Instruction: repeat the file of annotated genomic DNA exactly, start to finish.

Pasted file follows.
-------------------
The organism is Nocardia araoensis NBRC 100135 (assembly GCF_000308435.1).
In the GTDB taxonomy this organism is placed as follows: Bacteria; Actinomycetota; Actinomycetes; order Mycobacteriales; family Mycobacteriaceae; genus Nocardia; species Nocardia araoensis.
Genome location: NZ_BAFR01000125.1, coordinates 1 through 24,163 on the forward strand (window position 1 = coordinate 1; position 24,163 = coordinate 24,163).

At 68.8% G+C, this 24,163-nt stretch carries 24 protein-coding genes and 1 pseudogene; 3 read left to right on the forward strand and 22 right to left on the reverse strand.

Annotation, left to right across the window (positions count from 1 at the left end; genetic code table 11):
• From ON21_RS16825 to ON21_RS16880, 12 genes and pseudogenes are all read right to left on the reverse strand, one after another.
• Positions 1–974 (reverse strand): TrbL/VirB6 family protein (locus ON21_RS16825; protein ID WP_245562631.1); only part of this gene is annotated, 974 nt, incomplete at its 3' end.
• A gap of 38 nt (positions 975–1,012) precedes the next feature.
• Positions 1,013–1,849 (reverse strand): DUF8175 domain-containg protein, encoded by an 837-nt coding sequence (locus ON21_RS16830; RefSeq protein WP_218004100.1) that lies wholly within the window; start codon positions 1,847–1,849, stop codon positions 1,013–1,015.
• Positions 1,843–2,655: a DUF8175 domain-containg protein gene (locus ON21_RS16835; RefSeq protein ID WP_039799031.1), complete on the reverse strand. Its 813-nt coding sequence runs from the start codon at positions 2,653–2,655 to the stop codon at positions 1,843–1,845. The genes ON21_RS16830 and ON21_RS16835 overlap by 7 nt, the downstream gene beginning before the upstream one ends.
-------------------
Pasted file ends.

The organism is Nocardia araoensis NBRC 100135 (assembly GCF_000308435.1).
In the GTDB taxonomy this organism is placed as follows: Bacteria; Actinomycetota; Actinomycetes; order Mycobacteriales; family Mycobacteriaceae; genus Nocardia; species Nocardia araoensis.
Genome location: NZ_BAFR01000125.1, coordinates 1 through 24,163 on the forward strand (window position 1 = coordinate 1; position 24,163 = coordinate 24,163).

At 68.8% G+C, this 24,163-nt stretch carries 24 protein-coding genes and 1 pseudogene; 3 read left to right on the forward strand and 22 right to left on the reverse strand.

Annotation, left to right across the window (positions count from 1 at the left end; genetic code table 11):
• From ON21_RS16825 to ON21_RS16880, 12 genes and pseudogenes are all read right to left on the reverse strand, one after another.
• Positions 1–974 (reverse strand): TrbL/VirB6 family protein (locus ON21_RS16825; protein ID WP_245562631.1); only part of this gene is annotated, 974 nt, incomplete at its 3' end.
• A gap of 38 nt (positions 975–1,012) precedes the next feature.
• Positions 1,013–1,849 (reverse strand): DUF8175 domain-containg protein, encoded by an 837-nt coding sequence (locus ON21_RS16830; RefSeq protein WP_218004100.1) that lies wholly within the window; start codon positions 1,847–1,849, stop codon positions 1,013–1,015.
• Positions 1,843–2,655: a DUF8175 domain-containg protein gene (locus ON21_RS16835; RefSeq protein ID WP_039799031.1), complete on the reverse strand. Its 813-nt coding sequence runs from the start codon at positions 2,653–2,655 to the stop codon at positions 1,843–1,845. The genes ON21_RS16830 and ON21_RS16835 overlap by 7 nt, the downstream gene beginning before the upstream one ends.